No Professional Oversight With OTC Drugs

March 14, 2008

Recently, the FDA has held hearings on a proposed BTC (Behind the Counter) class of drugs. This class will be kept behind the pharmacy counter and be sold only at the discretion of a pharmacist.

Recently, the FDA has held hearings on a proposed BTC (Behind the Counter) class of drugs. This class will be kept behind the pharmacy counter and be sold only at the discretion of a pharmacist. Currently, there is statutory support for only two classes: Rx Only and OTC (over the counter).

There can be no professional oversight with the OTC class when the drugs are sold at grocery stores, convenience stores or truck stops. It is reasonable to presuppose that there have been medical catastrophes. How many Circle-K cashiers know enough to suggest the possibility of a vaginal bacterial infection to a woman putting money down for a package of Monistat-7? How many young women never get a chance to bear children because of the willy nilly nature of diagnosis with regard to the OTC class? A truck stop worker’s anecdotal diagnosis can and does cause harm.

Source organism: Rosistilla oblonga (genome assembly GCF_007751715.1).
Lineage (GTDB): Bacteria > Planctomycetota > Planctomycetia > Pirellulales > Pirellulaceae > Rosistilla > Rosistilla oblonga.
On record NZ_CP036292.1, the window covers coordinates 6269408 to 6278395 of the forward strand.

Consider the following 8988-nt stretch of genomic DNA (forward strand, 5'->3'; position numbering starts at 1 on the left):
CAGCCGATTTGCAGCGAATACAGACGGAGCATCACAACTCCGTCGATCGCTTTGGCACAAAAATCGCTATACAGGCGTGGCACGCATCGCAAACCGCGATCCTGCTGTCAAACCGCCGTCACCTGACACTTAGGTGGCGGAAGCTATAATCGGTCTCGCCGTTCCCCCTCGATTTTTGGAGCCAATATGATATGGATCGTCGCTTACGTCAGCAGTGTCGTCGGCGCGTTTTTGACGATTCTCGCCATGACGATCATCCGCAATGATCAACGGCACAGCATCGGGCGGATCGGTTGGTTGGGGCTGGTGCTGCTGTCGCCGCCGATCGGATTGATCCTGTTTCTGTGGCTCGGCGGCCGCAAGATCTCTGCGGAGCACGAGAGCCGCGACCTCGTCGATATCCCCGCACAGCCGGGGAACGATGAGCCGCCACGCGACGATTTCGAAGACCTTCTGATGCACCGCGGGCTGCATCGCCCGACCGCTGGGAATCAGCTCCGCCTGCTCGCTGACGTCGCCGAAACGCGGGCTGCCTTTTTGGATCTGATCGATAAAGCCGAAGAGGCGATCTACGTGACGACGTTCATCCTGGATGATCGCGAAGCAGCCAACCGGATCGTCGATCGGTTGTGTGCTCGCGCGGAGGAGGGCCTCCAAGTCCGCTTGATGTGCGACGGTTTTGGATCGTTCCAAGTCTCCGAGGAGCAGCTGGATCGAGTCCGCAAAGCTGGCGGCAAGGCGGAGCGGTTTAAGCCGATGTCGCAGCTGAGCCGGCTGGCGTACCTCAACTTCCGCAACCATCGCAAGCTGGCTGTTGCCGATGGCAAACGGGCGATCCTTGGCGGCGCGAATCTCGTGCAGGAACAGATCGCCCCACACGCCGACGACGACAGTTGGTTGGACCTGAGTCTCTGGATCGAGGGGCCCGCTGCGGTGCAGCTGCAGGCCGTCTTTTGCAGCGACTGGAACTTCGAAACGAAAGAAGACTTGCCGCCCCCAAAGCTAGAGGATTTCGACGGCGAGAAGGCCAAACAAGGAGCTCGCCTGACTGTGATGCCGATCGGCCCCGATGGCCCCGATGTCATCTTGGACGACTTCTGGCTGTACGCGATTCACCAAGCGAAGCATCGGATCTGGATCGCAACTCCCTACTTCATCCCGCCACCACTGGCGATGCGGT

Some are against the BTC class. One group is the manufacturers. It is all about the Benjamins for them. Patient care is NOT a consideration. They will make gobs more money if their products are placed in the OTC class where they can be sold at truck stops.

The other group has been obstructionist regarding pharmacists for decades. It does not seem to want to “allow” pharmacists to step out of the time-honored dispensing role no matter how advanced the training has become. The AMA says that “pharmacists lack the education and experience in patient evaluation, clinical diagnosis and prescribing for the individual.” Come, think about it. Does the grocery clerk possess these skills? Who would you rather your college student daughter go to for advice on her non-prescription drug choice… the pharmacist or the check out girl at the Jiffy Mart?

My contention is that the system is over-burdened. We need every educated, professional hand we have put to work. At the very least, the pharmacist will ask questions. When did the stomach pain start? What have you been eating? Is the discharge brown or white like cottage cheese? Is there an odor?

As far as the system giving better patient care, this one seems like a no-brainer to me. But, when it comes to money and “turf,” all bets are off.